This is nonsensical, and I said so at the time. The second paragraph cited above contradicts the first. The 2014 sealing order applied to the 2014 Preliminary Assessment — that is, to the investigation into the wrongful conviction, not the wrongful conviction itself. The 1999 evidence was not sealed by the 2014 sealing order.
But my lawyer told me he that while he could contest Moore’s denial of my request to view the 1999 court evidence, the police would probably appeal any ruling, and it would cost us a lot of money and a lot of time to get to a final ruling in our favour. Probably, the investigation into the wrongful conviction would take less time, so I decided to wait it out.
Actually, however, it took over four years before federal Justice Minister David Lametti ordered a new trial for Assoun, which led to Assoun’s complete exoneration on March 2, 2019.
At that point, the 2014 sealing order expired.
Well, it had, but we had to spend about $40,000 to force the documents ordered sealed by the sealing order to be unsealed. On July 2, Justice James Chipman ruled in our favour, and ordered that the documents covered by the 2014 sealing order be immediately released. That morning, we received all the documents sealed — that is, the 2014 Preliminary Assessment and all its attachments. I’ve been reporting on those documents ever since; among other things, the documents that were unsealed show how the RCMP destroyed evidence that may have exonerated Assoun in 2004.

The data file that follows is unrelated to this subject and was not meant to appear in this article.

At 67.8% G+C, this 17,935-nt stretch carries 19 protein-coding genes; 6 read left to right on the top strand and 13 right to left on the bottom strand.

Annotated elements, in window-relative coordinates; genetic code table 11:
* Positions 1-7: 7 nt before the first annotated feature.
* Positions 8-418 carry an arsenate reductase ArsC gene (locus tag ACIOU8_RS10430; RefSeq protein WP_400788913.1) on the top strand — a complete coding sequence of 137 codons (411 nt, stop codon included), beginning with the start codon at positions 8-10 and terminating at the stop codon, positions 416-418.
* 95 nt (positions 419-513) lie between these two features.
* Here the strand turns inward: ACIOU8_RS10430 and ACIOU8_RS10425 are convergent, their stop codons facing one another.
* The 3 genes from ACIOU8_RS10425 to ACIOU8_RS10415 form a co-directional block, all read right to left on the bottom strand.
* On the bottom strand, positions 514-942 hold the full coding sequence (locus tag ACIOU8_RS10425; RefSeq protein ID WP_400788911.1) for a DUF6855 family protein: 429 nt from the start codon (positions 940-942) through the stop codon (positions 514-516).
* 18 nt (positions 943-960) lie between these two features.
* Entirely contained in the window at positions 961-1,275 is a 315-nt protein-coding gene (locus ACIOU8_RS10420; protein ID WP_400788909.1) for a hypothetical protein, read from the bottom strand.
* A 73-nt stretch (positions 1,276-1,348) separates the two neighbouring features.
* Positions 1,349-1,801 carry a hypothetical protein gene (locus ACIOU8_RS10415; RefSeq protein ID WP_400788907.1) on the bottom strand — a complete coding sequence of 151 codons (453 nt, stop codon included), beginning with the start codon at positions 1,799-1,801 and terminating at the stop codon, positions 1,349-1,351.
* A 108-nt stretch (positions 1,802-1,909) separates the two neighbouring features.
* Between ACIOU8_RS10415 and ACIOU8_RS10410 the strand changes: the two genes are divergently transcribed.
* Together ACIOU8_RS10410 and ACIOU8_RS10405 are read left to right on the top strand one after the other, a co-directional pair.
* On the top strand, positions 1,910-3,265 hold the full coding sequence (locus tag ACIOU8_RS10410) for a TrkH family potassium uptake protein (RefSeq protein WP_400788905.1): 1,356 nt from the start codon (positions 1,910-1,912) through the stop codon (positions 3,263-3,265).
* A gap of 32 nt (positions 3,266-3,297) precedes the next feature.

Note what Justice Chipman’s July 2 ruling did not address: the 1999 trial evidence. That’s because the 1999 trial evidence was never sealed in the first place.
But let’s follow the police “logic,” such as it is. In 2015, Deputy Chief Bill Moore told me the 1999 trial evidence was sealed by the 2014 sealing order. Necessarily, then, Justice Chipman’s July 2 ruling reversing the 2014 sealing order would unseal that 1999 evidence, no?
After Justice Chipman’s July 2 ruling, I again asked for the 1999 trial evidence. After a bit of back and forth, I was told to file a Freedom of Information request for it.
I actually filed three Freedom of Information requests. Two related to other aspects of the Assoun case I won’t go into here. The third was for the 1999 trial evidence.